The Chinese regime has strongly intervened and requires real estate developers to ensure progress. However, many developers are just pretending. As a result, progress has been slow on many construction sites.
Since July, homebuyer protests have taken place across the country and are expanding. In addition, wider mortgage boycotts have added to fears of a persistent slump in China’s property market.
According to Natixis, loans worth about $330 billion (2.3 trillion yuan) would be at risk if all outstanding projects ended in mortgage boycotts. As a result, China has set up a rescue fund holding as much as $44 billion to appease the owners and a particular loan of $29 billion for unfinished projects.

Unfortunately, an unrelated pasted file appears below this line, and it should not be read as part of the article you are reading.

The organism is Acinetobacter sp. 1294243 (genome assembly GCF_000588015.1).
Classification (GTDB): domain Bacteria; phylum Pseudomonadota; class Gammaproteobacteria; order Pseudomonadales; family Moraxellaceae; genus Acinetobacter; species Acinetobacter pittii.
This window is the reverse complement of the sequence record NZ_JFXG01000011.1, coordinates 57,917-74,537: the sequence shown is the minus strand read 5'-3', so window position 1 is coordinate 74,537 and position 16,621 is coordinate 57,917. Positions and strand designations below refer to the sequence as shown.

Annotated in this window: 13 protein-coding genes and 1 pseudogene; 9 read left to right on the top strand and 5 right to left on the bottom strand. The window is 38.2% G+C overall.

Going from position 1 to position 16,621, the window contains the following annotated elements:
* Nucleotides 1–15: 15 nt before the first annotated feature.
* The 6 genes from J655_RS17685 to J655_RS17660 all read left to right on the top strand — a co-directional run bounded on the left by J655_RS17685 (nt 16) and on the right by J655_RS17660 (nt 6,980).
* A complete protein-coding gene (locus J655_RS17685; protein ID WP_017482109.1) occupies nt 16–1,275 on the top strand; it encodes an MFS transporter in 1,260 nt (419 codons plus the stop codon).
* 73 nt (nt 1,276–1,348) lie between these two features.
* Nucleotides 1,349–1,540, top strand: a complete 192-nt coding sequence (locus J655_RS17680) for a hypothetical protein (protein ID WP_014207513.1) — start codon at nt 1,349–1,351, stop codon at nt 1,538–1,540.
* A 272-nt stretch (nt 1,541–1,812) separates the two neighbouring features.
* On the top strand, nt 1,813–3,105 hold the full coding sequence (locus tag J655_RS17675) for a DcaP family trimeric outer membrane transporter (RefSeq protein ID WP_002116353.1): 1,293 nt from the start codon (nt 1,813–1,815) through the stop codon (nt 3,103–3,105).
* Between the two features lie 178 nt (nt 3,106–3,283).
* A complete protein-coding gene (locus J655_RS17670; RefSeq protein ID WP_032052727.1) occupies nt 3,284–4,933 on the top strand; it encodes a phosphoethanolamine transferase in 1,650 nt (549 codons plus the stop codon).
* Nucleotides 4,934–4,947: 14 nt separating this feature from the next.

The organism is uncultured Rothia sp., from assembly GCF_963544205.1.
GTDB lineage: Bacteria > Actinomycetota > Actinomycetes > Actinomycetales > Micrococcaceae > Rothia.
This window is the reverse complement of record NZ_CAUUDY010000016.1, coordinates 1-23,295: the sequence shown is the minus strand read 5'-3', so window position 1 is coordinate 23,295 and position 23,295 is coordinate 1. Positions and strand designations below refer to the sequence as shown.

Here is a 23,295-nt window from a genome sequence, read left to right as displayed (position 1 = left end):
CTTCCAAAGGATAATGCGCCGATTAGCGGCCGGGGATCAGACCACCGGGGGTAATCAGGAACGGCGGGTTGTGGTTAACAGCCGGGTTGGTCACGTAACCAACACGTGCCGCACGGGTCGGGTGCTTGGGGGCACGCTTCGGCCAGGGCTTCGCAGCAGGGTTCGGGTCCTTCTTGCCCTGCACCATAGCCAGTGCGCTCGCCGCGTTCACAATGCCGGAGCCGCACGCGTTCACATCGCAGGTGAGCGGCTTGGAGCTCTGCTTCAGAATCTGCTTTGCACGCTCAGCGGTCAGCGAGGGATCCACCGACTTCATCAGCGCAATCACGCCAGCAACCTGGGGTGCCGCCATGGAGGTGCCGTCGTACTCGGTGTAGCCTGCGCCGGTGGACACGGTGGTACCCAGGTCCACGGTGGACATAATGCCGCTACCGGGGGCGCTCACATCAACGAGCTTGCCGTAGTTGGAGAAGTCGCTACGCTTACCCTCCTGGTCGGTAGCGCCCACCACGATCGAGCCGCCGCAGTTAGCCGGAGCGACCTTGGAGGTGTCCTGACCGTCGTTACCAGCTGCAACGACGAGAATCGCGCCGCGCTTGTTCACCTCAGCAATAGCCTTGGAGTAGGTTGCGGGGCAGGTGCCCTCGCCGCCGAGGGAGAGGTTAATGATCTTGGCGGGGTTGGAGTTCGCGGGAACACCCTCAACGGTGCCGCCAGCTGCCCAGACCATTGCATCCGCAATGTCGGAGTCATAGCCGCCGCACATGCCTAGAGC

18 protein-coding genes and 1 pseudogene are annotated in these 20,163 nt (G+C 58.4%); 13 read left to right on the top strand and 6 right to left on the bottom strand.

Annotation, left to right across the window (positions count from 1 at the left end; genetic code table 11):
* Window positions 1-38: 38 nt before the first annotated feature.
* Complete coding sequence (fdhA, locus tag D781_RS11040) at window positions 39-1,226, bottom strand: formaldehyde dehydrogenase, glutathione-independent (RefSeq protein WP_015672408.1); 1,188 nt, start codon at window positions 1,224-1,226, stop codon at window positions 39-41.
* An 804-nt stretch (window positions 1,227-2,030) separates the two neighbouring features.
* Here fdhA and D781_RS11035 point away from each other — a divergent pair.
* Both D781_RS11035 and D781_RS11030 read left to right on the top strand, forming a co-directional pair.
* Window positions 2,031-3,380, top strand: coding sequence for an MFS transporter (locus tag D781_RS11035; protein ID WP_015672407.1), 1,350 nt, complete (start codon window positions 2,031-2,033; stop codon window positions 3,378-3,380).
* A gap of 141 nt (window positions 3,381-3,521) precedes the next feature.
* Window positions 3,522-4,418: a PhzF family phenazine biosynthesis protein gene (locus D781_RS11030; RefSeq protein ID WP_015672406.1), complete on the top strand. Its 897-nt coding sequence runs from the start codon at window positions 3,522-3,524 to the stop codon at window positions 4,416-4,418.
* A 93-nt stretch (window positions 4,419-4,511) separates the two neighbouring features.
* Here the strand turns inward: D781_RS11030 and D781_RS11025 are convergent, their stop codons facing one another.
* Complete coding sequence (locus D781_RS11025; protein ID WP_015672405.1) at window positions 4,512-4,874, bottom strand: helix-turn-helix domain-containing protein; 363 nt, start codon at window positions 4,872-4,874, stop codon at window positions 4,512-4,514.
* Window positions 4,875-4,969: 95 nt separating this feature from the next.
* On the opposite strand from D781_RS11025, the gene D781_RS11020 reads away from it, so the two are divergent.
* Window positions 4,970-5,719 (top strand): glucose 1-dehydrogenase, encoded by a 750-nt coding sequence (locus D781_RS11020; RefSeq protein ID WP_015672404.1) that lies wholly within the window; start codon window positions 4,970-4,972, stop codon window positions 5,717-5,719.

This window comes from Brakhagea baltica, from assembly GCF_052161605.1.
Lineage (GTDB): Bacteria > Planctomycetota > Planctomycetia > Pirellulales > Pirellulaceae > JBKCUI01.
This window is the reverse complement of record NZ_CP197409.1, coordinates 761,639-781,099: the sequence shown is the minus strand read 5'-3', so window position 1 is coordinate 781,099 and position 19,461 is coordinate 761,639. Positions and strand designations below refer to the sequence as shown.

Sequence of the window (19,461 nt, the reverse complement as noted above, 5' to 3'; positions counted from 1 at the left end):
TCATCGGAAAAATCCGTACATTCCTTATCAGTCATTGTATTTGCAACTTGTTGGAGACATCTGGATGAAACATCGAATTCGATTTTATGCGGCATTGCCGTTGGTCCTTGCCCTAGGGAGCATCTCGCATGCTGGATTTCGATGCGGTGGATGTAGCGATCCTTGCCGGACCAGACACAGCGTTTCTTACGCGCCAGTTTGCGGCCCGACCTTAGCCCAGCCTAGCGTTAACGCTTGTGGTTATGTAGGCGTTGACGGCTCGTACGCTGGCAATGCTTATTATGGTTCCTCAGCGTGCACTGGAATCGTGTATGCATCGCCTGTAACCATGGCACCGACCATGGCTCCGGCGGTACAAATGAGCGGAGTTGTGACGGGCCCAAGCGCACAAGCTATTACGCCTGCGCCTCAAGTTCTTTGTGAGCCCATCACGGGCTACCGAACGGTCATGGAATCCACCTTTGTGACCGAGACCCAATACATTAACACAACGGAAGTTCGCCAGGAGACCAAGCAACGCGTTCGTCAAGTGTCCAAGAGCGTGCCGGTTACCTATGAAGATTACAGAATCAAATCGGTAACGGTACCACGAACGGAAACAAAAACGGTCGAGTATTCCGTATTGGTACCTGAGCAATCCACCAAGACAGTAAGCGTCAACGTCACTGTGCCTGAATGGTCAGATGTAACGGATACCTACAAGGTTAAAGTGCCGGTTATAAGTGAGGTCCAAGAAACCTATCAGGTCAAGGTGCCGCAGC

However, property developers and banks said it might take time for the funds to work.
Despite assurances from the authorities, many projects have not yet resumed construction. The local authority has not given a clear statement. As a result, more and more owners join the protests.
Wending Wang, who lives in Zhengzhou, said that if construction has not resumed after six months, he will directly stop all payments.
Ashley, a home buyer in Zhengzhou, pointed out that only a few people were working on the construction site, and it was just a move to appease the homeowners. In fact, the Zhengzhou city authority canceled meetings with homebuyers several times and warned homeowners not to go to Beijing to protest.
The protests are getting bigger and bigger as the 20th national congress approaches. The boycott continues to expand on social media.
As of September 16, in a community called “We Need Homes” on GitHub, owners of 342 projects nationwide joined the boycott, up from 319 at the end of July.